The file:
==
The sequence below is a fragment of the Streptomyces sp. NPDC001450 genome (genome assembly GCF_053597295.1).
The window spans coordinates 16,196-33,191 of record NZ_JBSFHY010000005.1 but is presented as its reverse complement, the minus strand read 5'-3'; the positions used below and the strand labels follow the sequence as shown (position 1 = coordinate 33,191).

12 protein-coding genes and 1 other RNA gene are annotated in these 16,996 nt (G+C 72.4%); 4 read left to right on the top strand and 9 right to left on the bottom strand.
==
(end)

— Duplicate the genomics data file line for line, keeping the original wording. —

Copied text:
The sequence below is a fragment of the Streptomyces sp. NPDC001450 genome (genome assembly GCF_053597295.1).
The window spans coordinates 16,196-33,191 of record NZ_JBSFHY010000005.1 but is presented as its reverse complement, the minus strand read 5'-3'; the positions used below and the strand labels follow the sequence as shown (position 1 = coordinate 33,191).

12 protein-coding genes and 1 other RNA gene are annotated in these 16,996 nt (G+C 72.4%); 4 read left to right on the top strand and 9 right to left on the bottom strand.